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Press Telegram Newspaper Archive: April 27, 1959 - Page 1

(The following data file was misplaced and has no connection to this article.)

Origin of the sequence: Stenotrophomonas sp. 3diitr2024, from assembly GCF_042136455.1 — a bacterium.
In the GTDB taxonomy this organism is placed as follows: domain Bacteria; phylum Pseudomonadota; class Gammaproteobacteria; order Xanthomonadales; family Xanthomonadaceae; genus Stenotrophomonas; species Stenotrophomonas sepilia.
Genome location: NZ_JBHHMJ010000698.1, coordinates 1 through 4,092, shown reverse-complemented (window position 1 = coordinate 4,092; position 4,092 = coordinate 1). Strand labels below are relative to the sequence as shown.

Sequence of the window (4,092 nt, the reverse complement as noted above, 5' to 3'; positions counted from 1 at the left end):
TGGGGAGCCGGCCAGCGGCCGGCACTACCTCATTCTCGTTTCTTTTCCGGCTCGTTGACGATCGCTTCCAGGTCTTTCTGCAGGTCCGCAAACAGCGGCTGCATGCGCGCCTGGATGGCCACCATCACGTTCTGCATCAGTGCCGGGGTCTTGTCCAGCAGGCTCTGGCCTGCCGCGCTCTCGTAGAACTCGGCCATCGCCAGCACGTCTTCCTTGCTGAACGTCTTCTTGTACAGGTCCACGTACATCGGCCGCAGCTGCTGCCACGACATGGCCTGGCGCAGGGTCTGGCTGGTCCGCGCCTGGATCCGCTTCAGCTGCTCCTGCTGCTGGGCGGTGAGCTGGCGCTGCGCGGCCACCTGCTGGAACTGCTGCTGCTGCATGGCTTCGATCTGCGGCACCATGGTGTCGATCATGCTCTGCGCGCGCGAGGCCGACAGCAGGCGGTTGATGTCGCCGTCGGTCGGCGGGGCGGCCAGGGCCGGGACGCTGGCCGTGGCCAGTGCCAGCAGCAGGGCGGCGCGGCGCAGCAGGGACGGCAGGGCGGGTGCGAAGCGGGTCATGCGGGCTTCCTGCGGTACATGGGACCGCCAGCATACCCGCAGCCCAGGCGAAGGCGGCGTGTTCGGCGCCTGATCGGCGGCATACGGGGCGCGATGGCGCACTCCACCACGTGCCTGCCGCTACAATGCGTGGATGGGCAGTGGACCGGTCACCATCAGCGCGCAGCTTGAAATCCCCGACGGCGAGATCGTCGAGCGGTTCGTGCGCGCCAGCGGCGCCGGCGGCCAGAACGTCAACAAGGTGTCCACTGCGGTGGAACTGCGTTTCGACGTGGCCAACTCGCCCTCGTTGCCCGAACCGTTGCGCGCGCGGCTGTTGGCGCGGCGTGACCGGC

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   Press-Telegram (Newspaper) - April 27, 1959, Long Beach, California                             NBC HIT BY NATIONWIDE STRIK 7 Die, 5 Safe as Waves Capsize Boat Off Seattle JANET a Tacoma, Wash., high school student, lies in the home of rescuers at Seattle after being saved from the chill waters of Puget Sound. She was one of five survivors in the capsizing of a pleasure cruiser off West Seattle Sunday. With Janet are Gerald A. Hoeck (center) and Roy A. Ander- son, who braved bad weather in a small boat to rescue Wirephoto.) 'Today'Show Paris Taping Brings Action Supervisors Get Net Back on Air After Disruption NEW YORK A sud- den strike by technicians knocked the National Broad- casting Co., network off'the air today. Normal operations were restored by supervisory personnel. The striking union, the Na tional Assn., of Broadcast Employes and Technicians (NABET) insisted, however hat its stoppage was "a com- plete national ex- :ending to Washington, Chi- cago, Los Angeles, Phila delphia and San Francisco. The walkout began at a.m. (EOT) when engineering sersonnel refused to put on :he air a program recorded in Paris for the two-hour "To day" show that goes to 119 stations. Part of the affected show was an interview with Bri gitte Bardot. The Finest Evening Newspaper LONG BEACH 12, CALIF., MONDAY, APRIL Vol. 72 PRICE 10 CENTS CLASSIFIED HE 2-5959 toy, 3, Slips, Swept Over Niagara Falls TOD Mao Aid Is 'resident Of Red China TOKYO Shao-chi, hatchet-faced theoretician- of the Communist Party, moved up today to the presidency ol Red China. Peiping Radio called him a "leader "sedonc only to Mao Tze-tung." Chou En-lai was re-named premier. Mao relinquished the presi dehcy to free himself for his more important duties a; chairman of the Chinese Com munist Party. Choice of Liu a Honanese strengthened his position as Mao's heir-apparent. Peiping Radio indicated however, that Liu was not un opposed early this month when the party commanc chose him to be or the govern ment, which under Mao hac been a largely ceremonia post. It said that he "had th support of a large segment o party suggestinj the choice was not unanimous Mme. Sun Yat-sen, widos of the founder of republican China, and veteran revolu tionary Tung Pi-wu wer named vice chairmen, sue ceeding Marshal Chu Teh whi had held the job alone. c CHU, OLD CRONY of Ma and former warlord gpverno of. Yunnan Province, ha been expected to succed Ma in the presidency. Insteac the 72-year-old marshal go Liu's old job as chairman o the important Standing Com imittee of the National Peo pie's Congress, the Red.Ch: nose parliament. In this .post, he will consul with Liu and the Communis .hierarchy on matters of gov ernment policy. Though Mao gave up th (Continued on Pg. A-4, Col. I SEATTLE prayed, h how I stam- iered .16 year old Janet iVicks after her rescue Sun- ay from choppy Puget ound. "I kept asking God: 'lease save me; help me; I on't want to die like this.' "How are the anet asked as she lay shiv- ring beneath a pile of blan- ets. Then her rescuers told er that seven of her boating ompanions died in the chilly vaters when their pleasure ruiser-capsized miles off Alki Point! Four others' we're saved Janet. All--are rom Tacoma. THE TRAGEDY occurred hortly after the 12 persons, even adults and five chil- Iren, started on a 25-mile trip rom Tacoma to Seattle. When the 43-foot Lois Ann approached the South Seattle horeline, strong gusts pushed waves across her stern. Seven of the occupants were thrown into the water and the other five were rapped below deck. Several shoreline residents witnessed the mishap. The Coast Guard was notified and several unidentified men rowed to the scene in din- ihies, braving gusts of up to 30 knots. A MARINE helicopter from Seattle's Sandpoint Naval Air Station was the first to reach the sinking craft. Lt. Col. J. E. Morrison, a Seattle reservist on weekem duty, spotted Walter A. John son, owner of the Lois Ann clutching the boat's bow which was several feet out o! the water. A hook with a rescue slinj was lowered to Johnson bu he was too numb to slip the sling over his shoulders. Bu he grasped the hook long enough to be pulled into thi helicopter. The small boats and Coas Guard crafi saved Johnson's wife, 48, their son, Rolf, 15 Rodney Tayet, 2, and Janet. THE BODY of Frithjab (Continued Page A-4, Col. 3) onvicts Saw Jars, Escape MONTGOMERY, Ala. search that s e a-1 e d off Montgomery from the rest of state; failed; today- to.lo- ate five dangerous convicts their wajTmiro'f Cilby Prison. State highway patrolmen, heriff's deputies and city po- ice remained on duty all ight. All highways leading ut of the city were blocked iy heavily armed officers. But the convicts may have lipped through on a side, oad or they may have holed up in Montgomery. Two of he men were sent up from Montgomery. Trie escapees were de- icribed as dangerous but were not believed to be armed. They were thought to )e traveling on foot. t THE ESCAPEES left be- lind two pieces of hack-saw >lade used in cutting a bar on their cellblock window. Offi- cials said the blades may lave come from the prison auto lag factory. Deputy Prison Director Frank Lee said the men dropped from the window to the roof of the administration building. They sneaked along the front wall to a poorly lighted section and jumped to the ground. The convicts broke into the home of Mr. and Mrs. Willard M. Lloyd who live near the without success for a weapon, Lee added. They seized the Lloyds' automobile, but it was found abandoned eight blocks away. NABET SAID the program was made by a nonunion company and violated its con tract with NBC. A union official assertet the taping was part of a "run away shop" pattern being de veloped by American net works of recording show abroad and low wages. The network in turn calle the stoppage a violation of th union's no-strike pledge. NBC declared a group MABET technicians was take to France to work on tapin of this morning's show an four others that are to b aired on "Today" this week "If NABET persists in th unlawful conduct, we inten to hold its of) responsible 'for an resultant the stati ment added. NBC MADE no comment o union assertion that afte the strike began some of i members had been locked ou of company studios in variou parts of the city.. Pickets at entrances to NB headquarters in Rockefelle Center carried placards pro claiming "Lockout." About 750 NABET member are employed by the netwpr here- in various' engineerin assignments. Its membership in some the other cities struck, union spokesman said, in eludes writers, producers an newsmen. The total numbe of workers involved was no disclosed. After the "Today" sho stoppage, engineering persor nel of the NBC radio networ prevented broadcast of se eral scheduled news program in a sympathy move. Supe visory workers then too over, as on television. THE REGULAR of network video schedu program was restored at 10 o'cloc with "Dough Re Mi." Tyler Byrne, diector of ne work affairs for the unio said that broadcasters a rapidly increasing use of pr grams recorded abroad tape at pay scales "comple.l ly substandard to rates in If United States." 34 PAGES TELEPHONE HE 5-1181 HOME (Six Editions Daily] THOMAS BRADBURY Drowns at Niagara MICHAEL FOURNIER Tries to Save Pal NIAGARA FALLS, N. Y 3y2 died Sunday when he fell int he river and was swept ovc Niagara Falls. An 8-year-ol >laymate who couldn't swim jlunged in the water in an at empt to save him. Police said the Bradbur; boy fell into the river abou a mile above the America: 'alls. He had been pjayin on the rocks with his brother Albert, 6, and Michael Four nier. MICHAEL SAID he tried t reach the boy but the curren was too swift. The river flow at 10 to )5 m.p.h. near th falls. 'I saw Tommy trying t turn around to get back t said, "but h tept floating out and jus couldn't turn around. I wen m the water .up ,to my nee and then I had to turn arouri and come back." Thomas was the son of M and Mrs. Richard Bradbury o Niagara Falls. Low clouds tonight and early Tuesday, but otherwise clear and sun- ny. Warmer Tuesday. Maximum temperature by noon today: 70. lerter Flies o Paris for Serlin Meet Secretary Leaves as Army Chief Sees Trouble on City Secretary of State Chris- an A. Herter left Washing- on for Paris today for a meeting with British, French nd West Germany Foreign ministers. Herter's journey came amid flurry of foreign, rxilicy de- ;elopments, including: 1. A statement by Secre ary- of the Army Wilber Srucker that the free world may still expect trouble round Berlin on May 27 'hat was the deadline origi lally set by Soviet Premier Khrushchev for ending he postwar agreement on ontrol of tthe former Ger man capital. Brucker. has jus eturned fro.m 19 days in Europe. 2. 'President Elsenhower and Herter were pictured as lisappointed by Moscow'; :oolness toward the U. S. pro losal for a first-stage ban on esting of nuclear weapons The White House said are hopeful that the Kremlin will reconsider. 3. On the same subject however, British Foreign Sec retary Selwyiv Lloyd 'saiii to day: he bel i eves the Union eventually will bow t Western insistence dn a tigh inspection system to insur compliance with, any ban o: nuclear weapons tests. 4. Herter went to .Pari eaving behind arrangement .0 keep key Demos abreas of developments, show in that the secretary is begin ning to forge much close working links with Demo cratic members of Congres :han John Foster Dulles main tained. The personal liaison whic ilerter has established wit Chairman J. William Fu! bright (D-Ark) of the Senat Foreign Relations Committe will be handed over until hi return to Asst. Secretary Wi! liam B. Macomber. IN HIS FINAL meetin with Fulbright, Herter agree to report in person to th Senate committee as soon a he returns. In the meantime, the under standing is that any signif cant developments at eithe the Paris meeting or the Eas West foreign ministers' con ference in Geneva May 11 wi be relayed through Macombe to Fulbright. Fulbright hasn asked for any daily report bu wants fill-ins limited to im portant matters. As principal Democrat! spokesman on foreign affairs Fulbright has made it clea he looks forward to dealin (Continued on Pg. A-4, Col. STILL HOPE FOR LITTLE RICHARD Dog Trapped 4 Nights in Rocky Den MME. SUN YET-SEN Named Vice Chairman TUNG PI-WU Veteran Revolutionary OWASSO, Okla. Richard, a young 'coon dog, has been trapped four nights in a rocky hillside den into which he tumbled while chasing his favorite quarry. Larry Wilson, his 20-year-old master, held hope today his pet might be freed with the help of a gas company's drilling crew. Wilson started working last Friday trying to extricate Little Richard. The dog disappeared while chasing a rac- coon Thursday night, and Wilson returned home without him. When the blue-black, speckled animal failed to show up the next day, his master returned to the spot where he vanished. He heard the dog's whines and discovered its plight. WILSON SAID LITTLE RICHARD is trapped by his in a hilside outcropping of huge rocks, some 30 feet high. The rocky pile, he said, is interlaced by small crevasses not large enough for the dog to get out or permit anyone to get to him. "He either fell or jumped from atop the Wilson .reported. "He is held pretty tight and can't move very much." The dog's publicized predicament brought Wilson help. Some blasting was done Saturday but was halted for fear of harming the animal. About 50 persons, among them veterinarians and Humane Society workers, gathered at the spot while a utility company crew used a jackhammer trying to widen a crevasse. They succeeded in opening one about four inches wide, exposing the dog. "We marie some progress and I can get within about four feet of him said Wilson. "He knows me, whines at me." A FIRE DEPARTMENT HOSE was run among the rocks to provide the trapped animal some water. Wilson said he was advised not to attempt to feed him that the thinner he stays the better the chances of saving him. Wilson says Little Richard is "a good 'coon dog, worth about "But that isn't the issue at the youth said. "We've had him since he was a puppy. He's just a real good dog and we dont want to see him die." BEST-DRESSED POOCH Jimmy puts, finishing touches on the attire of his dog, Jacques, in Houston. Jacques .won first place in the "Best Costumed Dog" event at show sponsored by a shopping Dulles' X Ray Halted; No Real Result Yet WASHINGTON treatments to.ease cancer pain of former Secretary of-State John Foster Mies have been stopped with no significant improve- ment as yet, the State Department reported today. .Press officer'. Lincoln White said aware of any further treatments planned for Dulles, who has been un- der treatment at Walter Reed Army Medical Center. The former secretary start- ed receiving X rays .on the ower part of his neck at the lospital April 14. Doctors attributed pain Dulles wis having to a possible malig- nant tumor in the lower ce'r-. vical vertebrae. ft 9 WHITE. SAID in a.bulletin announcing an end to the X rays as of last Friday after nine treatments: "X-ray treatment to Mr. Dulles' neck is now com- pleted without significant im- the discomfort provement in as yet. "Mr. Dulles is receiving ap- propirate analgesics (pain- The State Department spokesman said Dulles will continue to stay at the Wal- ter Reed Army Medical Cen- ter, where he has been most of the time since a hernia operation in February dis- closed a recurrence of Dulles' 1956 abdominal cancer. Ike Vetoes Change in REA Setup WASHINGTON dent Eisenhower today vetoec a bill to strip the secretary of agriculture of authority over rural electrification loans. In a special message Congress, Eisenhower sale that if the legislation were to become law, "it would mark major retreat from s administrative policy am practice." THE BILL provided for a rcorganiaztion of the Rura Electrification Administration It specified'that the secre tary of agriculture no longer would have power to approve or disapprove REA loans. The President noted that at other, functions of the REA would be handled within the Agriculture Department under genera) direction of the secre- tary. REA makes loans for rural power and telephone projects Cohen Stripper in Dope LAS VEGAS Ub Mickey Cohen says he has arranged o have Melvin Belli, promin- ent San Francisco lawyer, ake over the narcotics con- Mction case of strip-teaser -andy Barr for an he U. S. Supreme "I made the arrangements or Candy to hire 'Mr'.' said Coheri, former kingpin of Southern California Garti- jlers. "I made the cqnnO- ions for Candy. I'm not pay> ng the bill. But I OK'd '.the credit on it. She'll pay when she's able." 'I MISS appear- ng in a Los Angeles Suncst Strip" nightclub, was c6n- victed in Dallas last a charge of possession -of marijuana and sentenced '_to 15 years in prison. An appeal :ourt in Texas upheld '.he conviction. Asked if Miss Barr is ;his girl friend, Cohen replied: 'I think very highly of her." Cohen said a Southern Call- forma attorney for the Arner- can Civil Liberties Union also has become interested in the case. Quakes Wreck Dwellings in Turkey ISTANBUL- UP) Turkish authorities today reported dwellings, have been damaged by earthquakes rural southwestern Turkey since Saturday. WHERE TO FIND IT President Eisenhower's new jetliner has been unveiled. See story and picture on Page A-3. Beach B-I. Hal A-15. A-15. B-6, 7. A-12. Death B-2. A-14. B-3. Shipping A-U. C-l, 2, 3. C-4. I Tides, TV, Vital SUittto-rPafe A-IX. A-1S. Womai